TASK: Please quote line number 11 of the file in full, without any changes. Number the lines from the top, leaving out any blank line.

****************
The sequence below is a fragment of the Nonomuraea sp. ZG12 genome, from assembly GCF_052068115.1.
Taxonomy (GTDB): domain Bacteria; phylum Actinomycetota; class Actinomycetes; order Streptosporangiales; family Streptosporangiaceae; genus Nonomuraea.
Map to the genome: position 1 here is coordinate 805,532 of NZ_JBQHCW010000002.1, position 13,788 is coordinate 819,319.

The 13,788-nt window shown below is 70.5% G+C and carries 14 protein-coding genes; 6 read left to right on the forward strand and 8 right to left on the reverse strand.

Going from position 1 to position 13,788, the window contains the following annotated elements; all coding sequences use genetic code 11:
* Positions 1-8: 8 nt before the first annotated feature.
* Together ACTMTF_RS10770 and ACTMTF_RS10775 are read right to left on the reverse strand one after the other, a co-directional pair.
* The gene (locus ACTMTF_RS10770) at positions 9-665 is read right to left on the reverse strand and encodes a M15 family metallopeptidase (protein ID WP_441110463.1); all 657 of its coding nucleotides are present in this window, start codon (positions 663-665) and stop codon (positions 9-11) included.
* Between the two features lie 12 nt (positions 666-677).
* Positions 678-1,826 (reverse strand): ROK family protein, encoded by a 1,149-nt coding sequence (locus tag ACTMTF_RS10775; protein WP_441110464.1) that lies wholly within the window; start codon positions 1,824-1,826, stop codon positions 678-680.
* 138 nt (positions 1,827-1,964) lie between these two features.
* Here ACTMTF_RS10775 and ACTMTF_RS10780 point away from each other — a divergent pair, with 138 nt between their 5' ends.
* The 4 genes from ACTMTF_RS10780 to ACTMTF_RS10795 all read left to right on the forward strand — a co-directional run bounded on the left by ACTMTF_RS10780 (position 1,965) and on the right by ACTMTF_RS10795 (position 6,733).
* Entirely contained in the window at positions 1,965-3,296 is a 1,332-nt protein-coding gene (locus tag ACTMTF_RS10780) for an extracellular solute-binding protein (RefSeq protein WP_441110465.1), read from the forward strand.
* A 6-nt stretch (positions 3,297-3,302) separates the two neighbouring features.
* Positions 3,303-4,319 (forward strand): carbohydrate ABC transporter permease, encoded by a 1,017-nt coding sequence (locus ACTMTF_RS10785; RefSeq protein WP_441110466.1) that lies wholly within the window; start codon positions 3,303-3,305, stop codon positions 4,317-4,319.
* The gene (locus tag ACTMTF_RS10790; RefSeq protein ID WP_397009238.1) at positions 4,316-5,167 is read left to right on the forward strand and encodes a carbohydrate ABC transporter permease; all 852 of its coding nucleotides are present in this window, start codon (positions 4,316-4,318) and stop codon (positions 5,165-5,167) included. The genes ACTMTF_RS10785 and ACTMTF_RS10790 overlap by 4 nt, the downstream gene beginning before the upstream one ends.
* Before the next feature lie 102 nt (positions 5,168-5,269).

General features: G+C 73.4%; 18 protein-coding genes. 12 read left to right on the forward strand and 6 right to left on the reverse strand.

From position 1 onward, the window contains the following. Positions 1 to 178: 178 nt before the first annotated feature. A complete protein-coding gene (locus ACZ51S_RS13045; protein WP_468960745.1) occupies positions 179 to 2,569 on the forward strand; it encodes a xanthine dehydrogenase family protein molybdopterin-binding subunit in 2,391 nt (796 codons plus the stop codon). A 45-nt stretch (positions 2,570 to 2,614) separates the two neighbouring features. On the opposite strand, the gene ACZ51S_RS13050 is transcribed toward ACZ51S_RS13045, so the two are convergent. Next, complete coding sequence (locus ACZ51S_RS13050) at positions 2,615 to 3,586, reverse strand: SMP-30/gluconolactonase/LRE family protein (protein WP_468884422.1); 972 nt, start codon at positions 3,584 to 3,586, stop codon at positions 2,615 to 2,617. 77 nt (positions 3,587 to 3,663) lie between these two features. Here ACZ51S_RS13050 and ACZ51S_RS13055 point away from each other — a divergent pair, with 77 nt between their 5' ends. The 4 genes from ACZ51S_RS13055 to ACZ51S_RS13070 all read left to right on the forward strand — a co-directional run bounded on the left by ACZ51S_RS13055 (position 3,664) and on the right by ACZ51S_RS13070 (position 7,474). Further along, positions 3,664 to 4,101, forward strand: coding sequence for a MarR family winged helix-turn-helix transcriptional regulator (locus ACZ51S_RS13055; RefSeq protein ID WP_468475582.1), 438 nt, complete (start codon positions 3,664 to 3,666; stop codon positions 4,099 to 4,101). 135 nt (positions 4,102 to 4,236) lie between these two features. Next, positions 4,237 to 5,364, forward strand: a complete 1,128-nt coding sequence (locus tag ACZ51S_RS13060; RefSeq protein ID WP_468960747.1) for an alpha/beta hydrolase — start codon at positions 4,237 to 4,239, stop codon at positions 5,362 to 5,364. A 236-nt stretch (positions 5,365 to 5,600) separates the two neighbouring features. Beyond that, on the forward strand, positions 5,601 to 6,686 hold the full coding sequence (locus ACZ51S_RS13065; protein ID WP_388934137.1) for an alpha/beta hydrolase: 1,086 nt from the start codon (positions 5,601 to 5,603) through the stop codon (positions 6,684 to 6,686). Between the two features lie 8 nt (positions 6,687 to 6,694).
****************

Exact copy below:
* 138 nt (positions 1,827-1,964) lie between these two features.